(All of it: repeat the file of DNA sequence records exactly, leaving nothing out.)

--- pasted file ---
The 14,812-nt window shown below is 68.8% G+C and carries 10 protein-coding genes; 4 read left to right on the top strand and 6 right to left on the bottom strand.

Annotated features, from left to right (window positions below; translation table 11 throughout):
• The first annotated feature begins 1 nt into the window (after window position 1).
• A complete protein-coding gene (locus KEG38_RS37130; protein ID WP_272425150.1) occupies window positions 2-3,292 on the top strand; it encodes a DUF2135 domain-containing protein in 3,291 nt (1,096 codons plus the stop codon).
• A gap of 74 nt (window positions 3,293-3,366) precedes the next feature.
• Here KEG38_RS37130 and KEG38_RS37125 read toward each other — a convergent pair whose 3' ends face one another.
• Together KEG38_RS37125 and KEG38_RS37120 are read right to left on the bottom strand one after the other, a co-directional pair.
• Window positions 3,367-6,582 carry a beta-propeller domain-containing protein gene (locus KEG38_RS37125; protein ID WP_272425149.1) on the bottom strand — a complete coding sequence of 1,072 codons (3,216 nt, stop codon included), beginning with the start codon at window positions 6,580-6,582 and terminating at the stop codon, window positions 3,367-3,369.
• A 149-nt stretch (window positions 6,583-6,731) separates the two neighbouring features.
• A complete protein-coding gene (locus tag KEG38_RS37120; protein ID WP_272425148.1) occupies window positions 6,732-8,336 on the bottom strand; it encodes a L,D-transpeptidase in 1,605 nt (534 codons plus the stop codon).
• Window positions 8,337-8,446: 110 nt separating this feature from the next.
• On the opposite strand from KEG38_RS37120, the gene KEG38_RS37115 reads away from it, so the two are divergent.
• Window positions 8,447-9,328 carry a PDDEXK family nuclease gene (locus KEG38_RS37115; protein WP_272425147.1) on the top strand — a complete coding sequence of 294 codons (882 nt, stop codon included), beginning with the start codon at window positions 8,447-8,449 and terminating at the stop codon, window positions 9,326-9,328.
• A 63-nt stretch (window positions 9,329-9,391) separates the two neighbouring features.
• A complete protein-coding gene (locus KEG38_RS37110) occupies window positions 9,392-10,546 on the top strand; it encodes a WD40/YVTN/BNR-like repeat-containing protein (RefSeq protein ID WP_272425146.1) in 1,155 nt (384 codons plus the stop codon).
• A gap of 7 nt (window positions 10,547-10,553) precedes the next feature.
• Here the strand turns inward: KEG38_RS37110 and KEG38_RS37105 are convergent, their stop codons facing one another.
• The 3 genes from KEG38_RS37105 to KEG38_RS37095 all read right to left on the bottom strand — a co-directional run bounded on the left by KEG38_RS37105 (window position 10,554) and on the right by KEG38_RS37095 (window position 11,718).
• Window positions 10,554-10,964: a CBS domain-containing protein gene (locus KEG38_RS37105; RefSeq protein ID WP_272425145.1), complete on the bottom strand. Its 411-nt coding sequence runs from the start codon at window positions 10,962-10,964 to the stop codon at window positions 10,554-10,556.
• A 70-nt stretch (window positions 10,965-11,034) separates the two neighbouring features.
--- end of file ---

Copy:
The 14,812-nt window shown below is 68.8% G+C and carries 10 protein-coding genes; 4 read left to right on the top strand and 6 right to left on the bottom strand.

Annotated features, from left to right (window positions below; translation table 11 throughout):
• The first annotated feature begins 1 nt into the window (after window position 1).
• A complete protein-coding gene (locus KEG38_RS37130; protein ID WP_272425150.1) occupies window positions 2-3,292 on the top strand; it encodes a DUF2135 domain-containing protein in 3,291 nt (1,096 codons plus the stop codon).
• A gap of 74 nt (window positions 3,293-3,366) precedes the next feature.
• Here KEG38_RS37130 and KEG38_RS37125 read toward each other — a convergent pair whose 3' ends face one another.
• Together KEG38_RS37125 and KEG38_RS37120 are read right to left on the bottom strand one after the other, a co-directional pair.
• Window positions 3,367-6,582 carry a beta-propeller domain-containing protein gene (locus KEG38_RS37125; protein ID WP_272425149.1) on the bottom strand — a complete coding sequence of 1,072 codons (3,216 nt, stop codon included), beginning with the start codon at window positions 6,580-6,582 and terminating at the stop codon, window positions 3,367-3,369.
• A 149-nt stretch (window positions 6,583-6,731) separates the two neighbouring features.
• A complete protein-coding gene (locus tag KEG38_RS37120; protein ID WP_272425148.1) occupies window positions 6,732-8,336 on the bottom strand; it encodes a L,D-transpeptidase in 1,605 nt (534 codons plus the stop codon).
• Window positions 8,337-8,446: 110 nt separating this feature from the next.
• On the opposite strand from KEG38_RS37120, the gene KEG38_RS37115 reads away from it, so the two are divergent.
• Window positions 8,447-9,328 carry a PDDEXK family nuclease gene (locus KEG38_RS37115; protein WP_272425147.1) on the top strand — a complete coding sequence of 294 codons (882 nt, stop codon included), beginning with the start codon at window positions 8,447-8,449 and terminating at the stop codon, window positions 9,326-9,328.
• A 63-nt stretch (window positions 9,329-9,391) separates the two neighbouring features.
• A complete protein-coding gene (locus KEG38_RS37110) occupies window positions 9,392-10,546 on the top strand; it encodes a WD40/YVTN/BNR-like repeat-containing protein (RefSeq protein ID WP_272425146.1) in 1,155 nt (384 codons plus the stop codon).
• A gap of 7 nt (window positions 10,547-10,553) precedes the next feature.
• Here the strand turns inward: KEG38_RS37110 and KEG38_RS37105 are convergent, their stop codons facing one another.
• The 3 genes from KEG38_RS37105 to KEG38_RS37095 all read right to left on the bottom strand — a co-directional run bounded on the left by KEG38_RS37105 (window position 10,554) and on the right by KEG38_RS37095 (window position 11,718).
• Window positions 10,554-10,964: a CBS domain-containing protein gene (locus KEG38_RS37105; RefSeq protein ID WP_272425145.1), complete on the bottom strand. Its 411-nt coding sequence runs from the start codon at window positions 10,962-10,964 to the stop codon at window positions 10,554-10,556.
• A 70-nt stretch (window positions 10,965-11,034) separates the two neighbouring features.